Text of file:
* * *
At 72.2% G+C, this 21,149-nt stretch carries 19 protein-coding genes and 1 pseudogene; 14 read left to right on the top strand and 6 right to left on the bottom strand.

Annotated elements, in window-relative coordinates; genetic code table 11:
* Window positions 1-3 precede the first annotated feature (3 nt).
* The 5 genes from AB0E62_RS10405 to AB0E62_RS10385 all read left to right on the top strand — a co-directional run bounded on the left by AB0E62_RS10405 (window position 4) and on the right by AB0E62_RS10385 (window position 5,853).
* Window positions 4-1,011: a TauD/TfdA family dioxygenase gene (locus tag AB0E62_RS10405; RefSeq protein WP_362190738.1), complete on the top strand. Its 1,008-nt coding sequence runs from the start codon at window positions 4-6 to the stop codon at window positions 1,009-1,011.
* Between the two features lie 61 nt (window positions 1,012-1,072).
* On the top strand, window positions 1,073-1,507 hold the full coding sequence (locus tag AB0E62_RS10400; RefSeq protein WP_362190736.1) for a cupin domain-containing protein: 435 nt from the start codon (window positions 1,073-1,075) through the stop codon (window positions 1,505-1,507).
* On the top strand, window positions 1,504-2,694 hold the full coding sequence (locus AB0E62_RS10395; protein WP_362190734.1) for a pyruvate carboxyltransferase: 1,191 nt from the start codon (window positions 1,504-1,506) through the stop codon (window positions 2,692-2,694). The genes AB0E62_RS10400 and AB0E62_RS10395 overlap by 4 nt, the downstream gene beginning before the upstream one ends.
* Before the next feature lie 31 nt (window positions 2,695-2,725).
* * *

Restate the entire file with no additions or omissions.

At 72.2% G+C, this 21,149-nt stretch carries 19 protein-coding genes and 1 pseudogene; 14 read left to right on the top strand and 6 right to left on the bottom strand.

Annotated elements, in window-relative coordinates; genetic code table 11:
* Window positions 1-3 precede the first annotated feature (3 nt).
* The 5 genes from AB0E62_RS10405 to AB0E62_RS10385 all read left to right on the top strand — a co-directional run bounded on the left by AB0E62_RS10405 (window position 4) and on the right by AB0E62_RS10385 (window position 5,853).
* Window positions 4-1,011: a TauD/TfdA family dioxygenase gene (locus tag AB0E62_RS10405; RefSeq protein WP_362190738.1), complete on the top strand. Its 1,008-nt coding sequence runs from the start codon at window positions 4-6 to the stop codon at window positions 1,009-1,011.
* Between the two features lie 61 nt (window positions 1,012-1,072).
* On the top strand, window positions 1,073-1,507 hold the full coding sequence (locus tag AB0E62_RS10400; RefSeq protein WP_362190736.1) for a cupin domain-containing protein: 435 nt from the start codon (window positions 1,073-1,075) through the stop codon (window positions 1,505-1,507).
* On the top strand, window positions 1,504-2,694 hold the full coding sequence (locus AB0E62_RS10395; protein WP_362190734.1) for a pyruvate carboxyltransferase: 1,191 nt from the start codon (window positions 1,504-1,506) through the stop codon (window positions 2,692-2,694). The genes AB0E62_RS10400 and AB0E62_RS10395 overlap by 4 nt, the downstream gene beginning before the upstream one ends.
* Before the next feature lie 31 nt (window positions 2,695-2,725).